Aestheticians generally do not discuss the poet’s character and his track of development. They relegate these matters to poetic manuals – kaviśikṣā works. This is one of the reasons why the works of authors such as Kṣemendra, Rājaśekhara, Keśavam-iśra and Amaracandra have not received the attention that they deserve. Kālidāsa’s observations act as a veritable lighthouse in this largely unexplored territory.  


Vikramorvaśīya also has a historical significance. It mentions only eight rasas (2.17)—not nine—in accordance with the ancient textual evidence of Naṭyaśāstra. At a later time Abhinavagupta identifies a ninth rasa, śānta, in one of the textual variants of the treatise. However, śānta is more the ultimate state of all rasas than an independent one. In this light, Kālidāsa’s backing for eight rasas is most appropriate.

The introductory segment of the third act has some unique observations. Among these, the most important is perhaps the part that suggests the depth of involvement required of an artist while conceiving a work of art. While playing a part in a play titled Lakṣmīsvayaṃvara, Urvaśī utters the name of Purūravas instead of Puruṣottama, blinded as she was by her love for the former. This naturally invites the anger of Sarasvatī, the author and Bharata, the director. Urvaśī’s slip of tongue exemplifies the aesthetic impediment (rasa-vighna) caused when an artist gets excessively involved in her own happiness or sadness. Abhinavagupta identifies this as nijasukhādivivaśībhāva. Although he has explained it from the perspective of connoisseurs, it applies to artists as well. To avoid such unsavoury incidents, Rājaśekhara urges poets to present their compositions born of an excited emotional state before a small group of discerning connoisseurs – to hear their thoughts and make corrections if necessary.[1]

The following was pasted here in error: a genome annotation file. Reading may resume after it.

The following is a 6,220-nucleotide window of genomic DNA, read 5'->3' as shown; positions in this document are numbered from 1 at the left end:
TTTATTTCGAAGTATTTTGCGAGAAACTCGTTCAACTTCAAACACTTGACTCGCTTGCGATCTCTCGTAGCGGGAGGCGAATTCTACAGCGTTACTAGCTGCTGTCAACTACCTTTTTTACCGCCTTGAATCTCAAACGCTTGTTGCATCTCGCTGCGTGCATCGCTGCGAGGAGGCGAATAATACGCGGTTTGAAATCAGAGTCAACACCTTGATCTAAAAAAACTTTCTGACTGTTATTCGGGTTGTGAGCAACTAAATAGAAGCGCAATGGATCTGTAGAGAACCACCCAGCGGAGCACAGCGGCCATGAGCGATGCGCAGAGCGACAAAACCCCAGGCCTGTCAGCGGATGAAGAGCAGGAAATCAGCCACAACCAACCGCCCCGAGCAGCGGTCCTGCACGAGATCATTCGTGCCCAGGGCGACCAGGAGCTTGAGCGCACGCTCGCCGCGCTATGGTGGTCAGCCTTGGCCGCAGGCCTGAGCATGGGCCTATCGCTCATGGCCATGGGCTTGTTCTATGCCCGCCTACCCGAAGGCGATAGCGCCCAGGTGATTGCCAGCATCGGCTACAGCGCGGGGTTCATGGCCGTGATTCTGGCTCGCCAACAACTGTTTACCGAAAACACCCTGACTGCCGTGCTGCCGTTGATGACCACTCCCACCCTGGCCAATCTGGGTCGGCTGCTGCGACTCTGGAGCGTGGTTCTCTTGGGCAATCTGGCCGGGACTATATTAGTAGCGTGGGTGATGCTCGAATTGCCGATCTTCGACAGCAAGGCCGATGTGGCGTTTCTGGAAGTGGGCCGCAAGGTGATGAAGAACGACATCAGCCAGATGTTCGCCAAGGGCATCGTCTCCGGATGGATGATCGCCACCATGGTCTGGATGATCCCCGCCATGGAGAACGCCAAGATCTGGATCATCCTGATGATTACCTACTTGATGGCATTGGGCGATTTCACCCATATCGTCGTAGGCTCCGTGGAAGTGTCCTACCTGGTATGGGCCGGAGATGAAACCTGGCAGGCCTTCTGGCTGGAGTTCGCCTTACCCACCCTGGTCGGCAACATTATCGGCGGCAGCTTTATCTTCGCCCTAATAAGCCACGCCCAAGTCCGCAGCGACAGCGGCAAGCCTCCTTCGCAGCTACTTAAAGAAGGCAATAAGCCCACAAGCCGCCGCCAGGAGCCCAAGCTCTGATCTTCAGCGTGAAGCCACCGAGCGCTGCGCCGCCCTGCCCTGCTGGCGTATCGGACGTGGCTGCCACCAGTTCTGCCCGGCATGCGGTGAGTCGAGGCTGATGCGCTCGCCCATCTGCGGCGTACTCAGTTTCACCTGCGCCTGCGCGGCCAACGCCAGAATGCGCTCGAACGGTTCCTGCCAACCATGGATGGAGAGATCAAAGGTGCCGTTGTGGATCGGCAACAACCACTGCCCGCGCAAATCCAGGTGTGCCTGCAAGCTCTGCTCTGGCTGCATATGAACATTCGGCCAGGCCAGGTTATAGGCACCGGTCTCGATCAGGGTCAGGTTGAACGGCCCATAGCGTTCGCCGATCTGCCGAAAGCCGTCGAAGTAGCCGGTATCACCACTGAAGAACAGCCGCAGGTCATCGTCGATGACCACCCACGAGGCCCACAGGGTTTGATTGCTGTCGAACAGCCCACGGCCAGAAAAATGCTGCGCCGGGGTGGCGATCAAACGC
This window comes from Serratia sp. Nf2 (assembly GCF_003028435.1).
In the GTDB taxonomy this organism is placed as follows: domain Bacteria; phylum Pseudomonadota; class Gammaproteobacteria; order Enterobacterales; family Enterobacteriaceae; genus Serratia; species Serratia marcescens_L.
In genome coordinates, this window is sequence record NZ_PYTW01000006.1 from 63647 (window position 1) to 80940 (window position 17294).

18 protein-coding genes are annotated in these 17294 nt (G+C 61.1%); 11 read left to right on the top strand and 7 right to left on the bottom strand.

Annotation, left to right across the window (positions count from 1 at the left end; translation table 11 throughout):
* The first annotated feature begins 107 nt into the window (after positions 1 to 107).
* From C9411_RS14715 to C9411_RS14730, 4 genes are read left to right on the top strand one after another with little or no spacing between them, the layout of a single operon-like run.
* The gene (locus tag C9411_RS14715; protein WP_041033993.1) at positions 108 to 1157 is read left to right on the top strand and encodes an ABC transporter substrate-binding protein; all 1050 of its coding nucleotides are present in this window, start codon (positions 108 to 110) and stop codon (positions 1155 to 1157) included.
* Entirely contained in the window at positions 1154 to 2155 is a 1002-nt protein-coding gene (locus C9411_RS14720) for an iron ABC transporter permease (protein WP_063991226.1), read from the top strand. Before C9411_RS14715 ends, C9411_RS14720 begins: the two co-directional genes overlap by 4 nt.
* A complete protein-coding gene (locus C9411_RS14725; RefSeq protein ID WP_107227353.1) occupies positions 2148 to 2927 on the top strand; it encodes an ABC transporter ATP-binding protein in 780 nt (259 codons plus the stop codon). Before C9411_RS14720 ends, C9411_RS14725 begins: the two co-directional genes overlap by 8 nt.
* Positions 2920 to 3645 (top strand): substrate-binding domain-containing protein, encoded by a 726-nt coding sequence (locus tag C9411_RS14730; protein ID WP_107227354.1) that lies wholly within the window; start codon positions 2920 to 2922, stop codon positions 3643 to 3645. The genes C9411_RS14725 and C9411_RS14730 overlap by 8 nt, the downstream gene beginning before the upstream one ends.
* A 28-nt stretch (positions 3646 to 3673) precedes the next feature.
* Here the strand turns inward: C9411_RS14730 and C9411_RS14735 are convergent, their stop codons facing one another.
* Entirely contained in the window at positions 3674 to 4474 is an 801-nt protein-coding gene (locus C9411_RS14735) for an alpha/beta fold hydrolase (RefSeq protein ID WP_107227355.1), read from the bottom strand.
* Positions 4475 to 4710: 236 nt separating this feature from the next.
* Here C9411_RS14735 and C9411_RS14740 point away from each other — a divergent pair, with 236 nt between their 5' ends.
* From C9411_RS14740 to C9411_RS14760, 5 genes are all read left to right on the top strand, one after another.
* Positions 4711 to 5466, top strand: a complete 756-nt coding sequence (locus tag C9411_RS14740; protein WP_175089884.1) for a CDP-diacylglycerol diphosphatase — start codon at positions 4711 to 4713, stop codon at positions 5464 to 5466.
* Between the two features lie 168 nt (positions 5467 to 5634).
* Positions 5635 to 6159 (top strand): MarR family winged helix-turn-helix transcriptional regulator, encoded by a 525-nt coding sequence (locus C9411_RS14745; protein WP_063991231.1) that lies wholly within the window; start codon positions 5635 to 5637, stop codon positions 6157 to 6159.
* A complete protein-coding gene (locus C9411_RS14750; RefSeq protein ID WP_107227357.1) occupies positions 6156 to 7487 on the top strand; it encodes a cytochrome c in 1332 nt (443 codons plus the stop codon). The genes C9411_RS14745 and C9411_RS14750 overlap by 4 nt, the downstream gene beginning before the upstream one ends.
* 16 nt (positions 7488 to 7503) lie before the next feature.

_________________________________________________________________

[1] रसावेशतो काव्यं विरचयतो न च विवेक्त्री दृष्टिः, तस्मादनुपरीक्षेत । अधिकस्य त्यागो न्यूनस्य पूरणम् अन्यथास्थितस्य परिवर्तनं प्रस्मृतस्यानुसन्धानं च । इत्यहीनम् ॥ (काव्यमीमांसा, पृ. ५२)

This is an English adaptation of Śatāvadhānī R. Ganesh's Kannada work, Saṃskṛtakavigaḻa Kāvyamīmāṃse.


To be continued.

Author(s)

About:

Dr. Ganesh is a 'shatavadhani' and one of India’s foremost Sanskrit poets and scholars. He writes and lectures extensively on various subjects pertaining to India and Indian cultural heritage. He is a master of the ancient art of avadhana and is credited with reviving the art in Kannada. He is a recipient of the Badarayana-Vyasa Puraskar from the President of India for his contribution to the Sanskrit language.

Translator(s)

About:

Shashi Kiran B N holds a bachelor’s degree in Mechanical Engineering and a master's degree in Sanskrit. His interests include Indian aesthetics, Hindu scriptures, Sanskrit and Kannada literature and philosophy.